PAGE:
What Does ‘Plead the Fifth’ Mean and When Should You Use It?
Cop dramas and crime shows have made most people aware of the term “I plead the fifth,” but few actually know what the phrase refers to. It comes from the Fifth Amendment of the Constitution, which outlines several laws regarding due process and how an individual should be charged with a crime. When someone declares they are pleading the fifth, they are specifically referring to how the Constitution states that no individual “shall be compelled in any criminal case to be a witness against himself.”
For many, pleading the fifth is shorthand for refusing to answer a question, however it is significantly more complex than that. Pleading the fifth only applies to specific scenarios and has its own benefits and costs to defendants.
Your Constitutional Right
“I plead the fifth” often follows a question that could lead to an individual incriminating themselves in a crime. Based on the fifth amendment, this is referred to as the right against self-incrimination and protects you from accidently confessing to a crime. However, while it is a constitutional right, that does not mean it is universal.
The language of the fifth amendment is very specific and only allows an individual to refuse to testify against themselves during a criminal trial and when they are on the witness stand. While its concept may overlap with your Miranda Right to remain silent when in police custody, it does not apply to police investigations and interrogations. In addition, like Miranda Rights, it is not automatic. You must expressly state that you are pleading the fifth for the court to uphold your right.
Often, only two groups can plead the fifth:
- A defendant who is being charged with a crime and is refusing to testify in their own trial
- A witness who is subpoenaed to provide a testimony in a criminal trial and is refusing to answer specific questions if their answers could be self-incriminating
Pleading the fifth may also apply to personal injury claims where a defendant is refusing to testify in a civil court, however this can be seen as an admission of guilt to a jury.
Pros and Cons to Pleading the Fifth
The founding fathers designed the fifth amendment as a legal protection against self-incrimination for defendants and witnesses. While it is an important component of our legal system, it is not always your best option. To some, pleading the fifth may be seen as a subtle admission of guilt or make a defendant seem shifty in the eyes of the jury. However, in Griffin v. California and Ohio v. Reiner, the Supreme Court determined that a jury may not infer guilt if a defendant refuses to testify. Instead, they must only base their judgments on the evidence and testimony provided, not the lack of a testimony.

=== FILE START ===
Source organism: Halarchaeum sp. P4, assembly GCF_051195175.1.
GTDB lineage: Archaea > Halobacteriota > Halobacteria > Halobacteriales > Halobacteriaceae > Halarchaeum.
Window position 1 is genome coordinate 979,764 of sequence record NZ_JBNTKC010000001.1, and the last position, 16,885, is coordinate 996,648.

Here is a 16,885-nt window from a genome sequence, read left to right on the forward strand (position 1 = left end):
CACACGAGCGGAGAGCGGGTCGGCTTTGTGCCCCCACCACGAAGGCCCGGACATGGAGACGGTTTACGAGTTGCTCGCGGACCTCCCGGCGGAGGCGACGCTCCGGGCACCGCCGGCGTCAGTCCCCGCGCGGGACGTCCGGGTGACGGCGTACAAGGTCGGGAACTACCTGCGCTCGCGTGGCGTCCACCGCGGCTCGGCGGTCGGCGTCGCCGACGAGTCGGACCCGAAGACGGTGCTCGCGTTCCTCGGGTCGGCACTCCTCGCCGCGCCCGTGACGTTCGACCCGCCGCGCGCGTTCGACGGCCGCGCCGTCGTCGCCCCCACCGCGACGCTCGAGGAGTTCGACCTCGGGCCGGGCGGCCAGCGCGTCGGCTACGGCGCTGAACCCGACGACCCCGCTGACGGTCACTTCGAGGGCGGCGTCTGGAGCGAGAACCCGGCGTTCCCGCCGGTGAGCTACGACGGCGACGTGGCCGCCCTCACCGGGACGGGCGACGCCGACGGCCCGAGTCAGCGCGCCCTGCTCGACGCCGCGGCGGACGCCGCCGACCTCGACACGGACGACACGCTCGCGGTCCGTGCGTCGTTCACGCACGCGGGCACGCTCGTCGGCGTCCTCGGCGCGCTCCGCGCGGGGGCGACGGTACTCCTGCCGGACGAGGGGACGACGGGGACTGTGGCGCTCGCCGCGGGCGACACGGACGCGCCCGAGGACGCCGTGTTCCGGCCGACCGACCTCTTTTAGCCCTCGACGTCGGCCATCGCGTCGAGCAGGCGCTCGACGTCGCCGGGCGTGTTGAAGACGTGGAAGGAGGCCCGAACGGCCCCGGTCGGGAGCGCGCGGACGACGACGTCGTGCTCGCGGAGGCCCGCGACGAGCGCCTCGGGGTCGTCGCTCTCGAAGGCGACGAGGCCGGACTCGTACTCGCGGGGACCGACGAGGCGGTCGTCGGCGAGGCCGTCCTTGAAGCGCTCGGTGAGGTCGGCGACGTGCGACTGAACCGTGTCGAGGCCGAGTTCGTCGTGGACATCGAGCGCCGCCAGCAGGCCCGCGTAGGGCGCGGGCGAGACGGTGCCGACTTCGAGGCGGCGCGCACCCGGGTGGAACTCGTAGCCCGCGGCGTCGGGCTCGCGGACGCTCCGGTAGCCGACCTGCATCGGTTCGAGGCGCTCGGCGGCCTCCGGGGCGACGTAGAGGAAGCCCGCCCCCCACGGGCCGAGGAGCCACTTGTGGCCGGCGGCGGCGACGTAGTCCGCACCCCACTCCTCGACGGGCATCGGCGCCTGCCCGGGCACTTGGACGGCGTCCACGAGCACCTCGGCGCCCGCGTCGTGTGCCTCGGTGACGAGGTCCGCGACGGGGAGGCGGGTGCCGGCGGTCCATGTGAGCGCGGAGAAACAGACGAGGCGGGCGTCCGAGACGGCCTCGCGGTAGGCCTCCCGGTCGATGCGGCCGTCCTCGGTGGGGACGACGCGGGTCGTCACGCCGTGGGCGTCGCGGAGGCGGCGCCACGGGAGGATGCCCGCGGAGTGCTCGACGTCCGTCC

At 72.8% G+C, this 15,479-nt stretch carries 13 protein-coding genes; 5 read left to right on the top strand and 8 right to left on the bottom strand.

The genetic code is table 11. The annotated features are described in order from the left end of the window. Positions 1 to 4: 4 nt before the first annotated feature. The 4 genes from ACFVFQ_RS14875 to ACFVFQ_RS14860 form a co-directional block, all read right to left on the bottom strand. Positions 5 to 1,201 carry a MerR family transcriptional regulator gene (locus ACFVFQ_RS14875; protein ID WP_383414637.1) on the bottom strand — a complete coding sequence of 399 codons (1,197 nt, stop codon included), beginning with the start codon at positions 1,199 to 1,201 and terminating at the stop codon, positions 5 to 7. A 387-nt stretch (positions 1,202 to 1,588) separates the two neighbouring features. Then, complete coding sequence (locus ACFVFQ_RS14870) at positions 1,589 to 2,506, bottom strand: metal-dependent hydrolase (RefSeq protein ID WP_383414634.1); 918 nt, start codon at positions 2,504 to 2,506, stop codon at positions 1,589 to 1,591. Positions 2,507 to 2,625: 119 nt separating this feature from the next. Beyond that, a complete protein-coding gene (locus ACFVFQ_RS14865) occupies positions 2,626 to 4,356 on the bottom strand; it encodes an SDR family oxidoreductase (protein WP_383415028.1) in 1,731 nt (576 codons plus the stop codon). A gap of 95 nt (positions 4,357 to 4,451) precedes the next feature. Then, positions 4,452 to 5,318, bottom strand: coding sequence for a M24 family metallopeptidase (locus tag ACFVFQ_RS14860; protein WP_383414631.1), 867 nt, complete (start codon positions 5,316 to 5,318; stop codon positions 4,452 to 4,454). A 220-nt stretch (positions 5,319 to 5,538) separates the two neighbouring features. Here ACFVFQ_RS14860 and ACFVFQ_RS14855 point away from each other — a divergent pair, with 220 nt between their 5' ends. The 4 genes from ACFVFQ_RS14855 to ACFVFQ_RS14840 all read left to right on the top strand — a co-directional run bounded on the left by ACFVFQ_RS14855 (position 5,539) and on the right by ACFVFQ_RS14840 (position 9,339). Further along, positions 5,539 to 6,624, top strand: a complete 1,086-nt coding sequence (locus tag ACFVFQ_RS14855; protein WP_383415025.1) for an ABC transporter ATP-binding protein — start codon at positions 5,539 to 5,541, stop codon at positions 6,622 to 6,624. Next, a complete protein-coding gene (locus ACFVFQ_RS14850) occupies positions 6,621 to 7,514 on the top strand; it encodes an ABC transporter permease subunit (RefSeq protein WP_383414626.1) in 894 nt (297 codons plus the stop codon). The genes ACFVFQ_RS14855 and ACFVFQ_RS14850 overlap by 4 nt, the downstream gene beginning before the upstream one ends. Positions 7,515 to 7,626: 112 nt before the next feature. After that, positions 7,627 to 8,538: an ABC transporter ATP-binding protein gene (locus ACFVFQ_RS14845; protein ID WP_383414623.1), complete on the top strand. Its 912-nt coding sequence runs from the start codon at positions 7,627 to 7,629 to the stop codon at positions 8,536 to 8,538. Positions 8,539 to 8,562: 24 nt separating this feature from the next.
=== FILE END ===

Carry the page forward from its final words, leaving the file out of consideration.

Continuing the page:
Because of this, you may be tempted to plead the fifth during your trial, but you should only do this with the express legal advice of your attorney. Pleading the fifth is an all or nothing right, meaning you cannot choose to take the stand and then plead the fifth. Essentially, once you are on the stand, you are legally compelled to answer all questions asked of you by your attorney and the prosecution.
If you plead the fifth, that means you are refusing to testify in court for the entirety of your trial. Thus, you are missing out on the opportunity to defend yourself and state your side of the story. Depending on the circumstances of your case, this may be your best option. Your attorney may be able to use other witness testimonies, expert opinions, and evidence to get your charges reduced or case dismissed.
Need Representation After an Arrest? Give Us a Call
Ultimately, you should discuss your case with a knowledgeable attorney before pleading the fifth. The U.S. Constitution outlines many rights you have during a criminal trial and investigation, including the right to counsel, which is just as invaluable as pleading the fifth. If you or a loved one were arrested in Campbell County, contact a Gillette criminal defense attorney immediately. The legal team at Steven Titus & Associates, P.C. can review your case and, if we take you on as a client, aggressively defend your right to a fair trial. Call us at (307) 257-7800 to learn what options are available to you in a criminal trial in the state of Wyoming.
Your FREE Case Strategy Session
On All Injury and Criminal Cases
Contact our office right now to speak to
someone who wants to help you.